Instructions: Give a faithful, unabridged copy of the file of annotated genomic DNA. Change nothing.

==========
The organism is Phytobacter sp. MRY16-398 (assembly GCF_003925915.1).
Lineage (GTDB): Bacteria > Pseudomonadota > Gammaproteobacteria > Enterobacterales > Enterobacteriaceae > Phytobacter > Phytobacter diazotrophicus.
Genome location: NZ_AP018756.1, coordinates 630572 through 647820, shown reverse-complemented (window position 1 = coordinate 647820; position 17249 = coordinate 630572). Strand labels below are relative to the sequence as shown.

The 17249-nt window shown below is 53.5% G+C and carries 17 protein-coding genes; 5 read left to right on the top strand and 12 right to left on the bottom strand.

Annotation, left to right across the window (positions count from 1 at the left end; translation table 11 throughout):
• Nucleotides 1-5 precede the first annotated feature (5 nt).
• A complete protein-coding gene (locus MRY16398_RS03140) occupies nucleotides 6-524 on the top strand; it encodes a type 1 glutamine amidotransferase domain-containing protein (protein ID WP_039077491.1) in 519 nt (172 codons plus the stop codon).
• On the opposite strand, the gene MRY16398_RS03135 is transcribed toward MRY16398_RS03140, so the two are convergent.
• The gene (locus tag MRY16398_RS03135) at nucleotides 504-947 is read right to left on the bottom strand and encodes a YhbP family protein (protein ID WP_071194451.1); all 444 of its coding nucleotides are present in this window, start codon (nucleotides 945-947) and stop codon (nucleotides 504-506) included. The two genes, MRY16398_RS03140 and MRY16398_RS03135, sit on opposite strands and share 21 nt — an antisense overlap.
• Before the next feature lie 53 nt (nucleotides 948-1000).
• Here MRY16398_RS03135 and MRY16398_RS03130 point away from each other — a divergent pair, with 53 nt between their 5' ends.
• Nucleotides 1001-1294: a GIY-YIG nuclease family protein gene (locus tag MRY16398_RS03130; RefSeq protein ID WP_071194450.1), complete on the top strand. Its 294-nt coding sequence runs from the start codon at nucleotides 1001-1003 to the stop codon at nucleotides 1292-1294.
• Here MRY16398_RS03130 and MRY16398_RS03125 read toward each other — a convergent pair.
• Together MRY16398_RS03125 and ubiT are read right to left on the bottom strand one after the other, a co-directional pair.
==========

The organism is Phytobacter sp. MRY16-398 (assembly GCF_003925915.1).
Lineage (GTDB): Bacteria > Pseudomonadota > Gammaproteobacteria > Enterobacterales > Enterobacteriaceae > Phytobacter > Phytobacter diazotrophicus.
Genome location: NZ_AP018756.1, coordinates 630572 through 647820, shown reverse-complemented (window position 1 = coordinate 647820; position 17249 = coordinate 630572). Strand labels below are relative to the sequence as shown.

The 17249-nt window shown below is 53.5% G+C and carries 17 protein-coding genes; 5 read left to right on the top strand and 12 right to left on the bottom strand.

Annotation, left to right across the window (positions count from 1 at the left end; translation table 11 throughout):
• Nucleotides 1-5 precede the first annotated feature (5 nt).
• A complete protein-coding gene (locus MRY16398_RS03140) occupies nucleotides 6-524 on the top strand; it encodes a type 1 glutamine amidotransferase domain-containing protein (protein ID WP_039077491.1) in 519 nt (172 codons plus the stop codon).
• On the opposite strand, the gene MRY16398_RS03135 is transcribed toward MRY16398_RS03140, so the two are convergent.
• The gene (locus tag MRY16398_RS03135) at nucleotides 504-947 is read right to left on the bottom strand and encodes a YhbP family protein (protein ID WP_071194451.1); all 444 of its coding nucleotides are present in this window, start codon (nucleotides 945-947) and stop codon (nucleotides 504-506) included. The two genes, MRY16398_RS03140 and MRY16398_RS03135, sit on opposite strands and share 21 nt — an antisense overlap.
• Before the next feature lie 53 nt (nucleotides 948-1000).
• Here MRY16398_RS03135 and MRY16398_RS03130 point away from each other — a divergent pair, with 53 nt between their 5' ends.
• Nucleotides 1001-1294: a GIY-YIG nuclease family protein gene (locus tag MRY16398_RS03130; RefSeq protein ID WP_071194450.1), complete on the top strand. Its 294-nt coding sequence runs from the start codon at nucleotides 1001-1003 to the stop codon at nucleotides 1292-1294.
• Here MRY16398_RS03130 and MRY16398_RS03125 read toward each other — a convergent pair.
• Together MRY16398_RS03125 and ubiT are read right to left on the bottom strand one after the other, a co-directional pair.